ture, he came home and ga'/eas his reason, that
it was "lugel Mr. Chi/ viadc- Seeretarf/ o/'.Vo/P."
See the evidence of Mr* Hitt and James M'Mil-
lan, F.sq.

In relation to Genefal Metcalfe, it was prov-
ed, that 'iariy in Junuary, 18*35, i.i speaking oV
the election and iU - li',-nt'jcky delegation, hi;
said, •' / knoui tiitlt^ utori, iha.t when J came hcr^
— VK&liinil uneuiuiniltcd — wn ntiut Ifnoat smur^
thirty uhi/iii hi,w tkc cnb^/tH is io btJitUd.*^ Af-
tifr the election, when told by Col. Johnson)
that voting for Mr. Adaras would be an up-hill
business in Kentucky, he replied, " / fear icc
iui'C iSonr tiio MurJtfor our fritnd " To remove
all doubt who this friend was, iie stated after
his '•eturii honie, that " we couUi not pmsill^j
gti M'. (lay in t/tC cabmet, wil/ioul inting for
cmdekain^ Mr. jidaiis," See the evidence of
Mr. Hitt, j.T. Johnson, Esq. and the state-
ment of Mr. John Dt^-ha.

In relation to Mr I>avid Trimble, it is proved",
that in Ib'ii, he ahiisot John Q. Adams as a
tvone pid:tic'(i» than hii, father, an tipmlule ftdt.
ratiif, an eitcnti/ (fine went, whii offered a! Ghinl
to barter atvn'/ tlie nitois'Jtioii ,f ike Af^imi.'tgtppi
tn tbe DrUiali for a tM.\3 fif cintjiili, -iMA. said "//
he ewf vnted fur him he tviruld agree io be called n
frdfralint us /<irg m be heed." Vet in the face
of his •)wn declareil opinions, as well as the
will of the people and the req^iest of the Le-
gislature, did he vote for this man, whom he
had so violently denounced. What wjs his
upnlogv ' He gave it himself — "WE DIS-
would matte. Mr. Clay Hecrctary of State, and
thjit ill all probabiHti/ General Jackson would
rent." ■ See the evi<li nci'? of Mr. John Masain
jr. the statements of .M. Han-ison.&sq.aiid eleven
citi»<iis of Kkming count; , tha letter of
Jesse Hummers, Ksq. andthe affidavit of MeSSrj.
Qciiry Italbert and Jesse Hainrick.

1.1 it possible that u bai'gsin cotild be more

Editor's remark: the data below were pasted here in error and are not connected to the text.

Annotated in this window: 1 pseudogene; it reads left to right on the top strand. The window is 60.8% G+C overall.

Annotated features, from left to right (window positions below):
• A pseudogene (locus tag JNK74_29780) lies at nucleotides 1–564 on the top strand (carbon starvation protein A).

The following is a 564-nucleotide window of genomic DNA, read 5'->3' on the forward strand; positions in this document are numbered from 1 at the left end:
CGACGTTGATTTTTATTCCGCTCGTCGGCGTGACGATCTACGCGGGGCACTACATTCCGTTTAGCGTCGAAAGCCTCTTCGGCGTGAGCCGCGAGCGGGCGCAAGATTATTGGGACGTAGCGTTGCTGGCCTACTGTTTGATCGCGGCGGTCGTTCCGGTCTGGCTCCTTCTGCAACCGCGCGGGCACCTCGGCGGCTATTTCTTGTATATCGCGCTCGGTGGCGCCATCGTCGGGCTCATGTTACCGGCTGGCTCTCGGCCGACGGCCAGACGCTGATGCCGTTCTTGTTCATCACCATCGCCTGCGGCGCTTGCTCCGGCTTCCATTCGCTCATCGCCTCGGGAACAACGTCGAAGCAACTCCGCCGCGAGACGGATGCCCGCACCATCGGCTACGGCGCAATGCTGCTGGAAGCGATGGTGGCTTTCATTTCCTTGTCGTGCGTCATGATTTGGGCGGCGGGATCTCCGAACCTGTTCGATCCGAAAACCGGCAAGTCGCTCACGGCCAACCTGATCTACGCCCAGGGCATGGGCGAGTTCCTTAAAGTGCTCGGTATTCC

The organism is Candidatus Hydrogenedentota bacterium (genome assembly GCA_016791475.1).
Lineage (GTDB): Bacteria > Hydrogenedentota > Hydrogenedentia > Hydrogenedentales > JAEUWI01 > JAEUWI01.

clearly proved, without the production of a wri-
ting sijrned and seilod by ti.o cjntracting par-
ties' liLie was an act done by one party in ecu-
ibtlerutioa of a.i act to he done by another. A
part (itthe Kentucky delegation a70we<lly stood
unconmiitted for the pi:rpi>se of anfr'taining
bitu) the caiinet wu.^ io be filled; tliey did ascer-
tain that Mr. Ad.-ims eould make Mr Clay Scc-
rctiuy of State; I/kJ was the coiiaideralioii giveh
for their vote.';, .and they came homo and said so.
Mr. Adams did jMif tlm eoiiaideratinu by n^akiiig
Mr. Clay Secretary of State, and the contract u-as
thus fiilfilled by both of the high contract! r-
parliea! We are- sure that no hotiist jtiry wotil ■
rfftjiiire Stroir^r evidence to prmfc a fto/r'in-.'

lilt; t'rituJs fci t.eati-;jl Xi^kifea sfferi'd to
prove before the Senate, the confessions of D.
White, Ksq. one of the metnt 19 of Congress
implicated in voting for Mr. A Jams. It would
have been an insult to iir. V.'hite, as well as a
violation of the constitution, to introduce bim
to pur^e him'Jelf on oath, or to te:-t;fv sgainsf
himself; yet rhd ihc A.lams m;ijority, anJer pre-
tence thit Mr. White shotilc'i be himself made a
witness, vot<; to exclude all evidence of hscon-
fission;, whetiier niajc bct'oL-e .jr since t'le
PresiJential election! This step ivithout
right .".r precedciiti il was an act of rirbitrary
jjoir'T for the p-i.pose of s!nittl:;p anirrkonit
Iml'^i. UxA Mr. VViiito'i conCe -.sions been ad-
mitti-d, we ar<- aatliorized tt,- say, it would liave